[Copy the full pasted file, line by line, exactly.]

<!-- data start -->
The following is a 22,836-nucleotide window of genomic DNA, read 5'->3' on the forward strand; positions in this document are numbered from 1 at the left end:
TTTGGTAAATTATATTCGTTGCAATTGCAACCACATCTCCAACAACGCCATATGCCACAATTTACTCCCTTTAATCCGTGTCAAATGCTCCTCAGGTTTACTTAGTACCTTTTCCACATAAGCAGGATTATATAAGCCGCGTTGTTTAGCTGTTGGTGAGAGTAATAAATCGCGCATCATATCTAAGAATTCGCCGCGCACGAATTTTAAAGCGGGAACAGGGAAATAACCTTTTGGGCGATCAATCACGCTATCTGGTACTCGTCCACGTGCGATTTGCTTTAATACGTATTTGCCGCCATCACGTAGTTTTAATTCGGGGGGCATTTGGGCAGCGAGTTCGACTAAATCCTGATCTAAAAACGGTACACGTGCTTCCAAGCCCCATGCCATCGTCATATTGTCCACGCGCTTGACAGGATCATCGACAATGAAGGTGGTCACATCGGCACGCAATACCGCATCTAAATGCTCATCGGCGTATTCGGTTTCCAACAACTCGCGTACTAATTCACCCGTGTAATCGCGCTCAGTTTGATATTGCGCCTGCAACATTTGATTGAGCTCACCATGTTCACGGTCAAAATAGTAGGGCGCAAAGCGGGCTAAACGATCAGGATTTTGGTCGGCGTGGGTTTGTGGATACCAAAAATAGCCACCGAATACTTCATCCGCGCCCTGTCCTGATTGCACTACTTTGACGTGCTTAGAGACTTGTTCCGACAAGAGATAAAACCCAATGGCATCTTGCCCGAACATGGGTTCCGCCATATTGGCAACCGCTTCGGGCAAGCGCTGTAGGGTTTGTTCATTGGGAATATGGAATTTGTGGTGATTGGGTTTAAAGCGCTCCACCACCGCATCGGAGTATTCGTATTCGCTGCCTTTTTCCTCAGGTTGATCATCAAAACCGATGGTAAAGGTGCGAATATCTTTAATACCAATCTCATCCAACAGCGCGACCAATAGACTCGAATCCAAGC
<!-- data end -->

The following is a 22,836-nucleotide window of genomic DNA, read 5'->3' on the forward strand; positions in this document are numbered from 1 at the left end:
TTTGGTAAATTATATTCGTTGCAATTGCAACCACATCTCCAACAACGCCATATGCCACAATTTACTCCCTTTAATCCGTGTCAAATGCTCCTCAGGTTTACTTAGTACCTTTTCCACATAAGCAGGATTATATAAGCCGCGTTGTTTAGCTGTTGGTGAGAGTAATAAATCGCGCATCATATCTAAGAATTCGCCGCGCACGAATTTTAAAGCGGGAACAGGGAAATAACCTTTTGGGCGATCAATCACGCTATCTGGTACTCGTCCACGTGCGATTTGCTTTAATACGTATTTGCCGCCATCACGTAGTTTTAATTCGGGGGGCATTTGGGCAGCGAGTTCGACTAAATCCTGATCTAAAAACGGTACACGTGCTTCCAAGCCCCATGCCATCGTCATATTGTCCACGCGCTTGACAGGATCATCGACAATGAAGGTGGTCACATCGGCACGCAATACCGCATCTAAATGCTCATCGGCGTATTCGGTTTCCAACAACTCGCGTACTAATTCACCCGTGTAATCGCGCTCAGTTTGATATTGCGCCTGCAACATTTGATTGAGCTCACCATGTTCACGGTCAAAATAGTAGGGCGCAAAGCGGGCTAAACGATCAGGATTTTGGTCGGCGTGGGTTTGTGGATACCAAAAATAGCCACCGAATACTTCATCCGCGCCCTGTCCTGATTGCACTACTTTGACGTGCTTAGAGACTTGTTCCGACAAGAGATAAAACCCAATGGCATCTTGCCCGAACATGGGTTCCGCCATATTGGCAACCGCTTCGGGCAAGCGCTGTAGGGTTTGTTCATTGGGAATATGGAATTTGTGGTGATTGGGTTTAAAGCGCTCCACCACCGCATCGGAGTATTCGTATTCGCTGCCTTTTTCCTCAGGTTGATCATCAAAACCGATGGTAAAGGTGCGAATATCTTTAATACCAATCTCATCCAACAGCGCGACCAATAGACTCGAATCCAAGC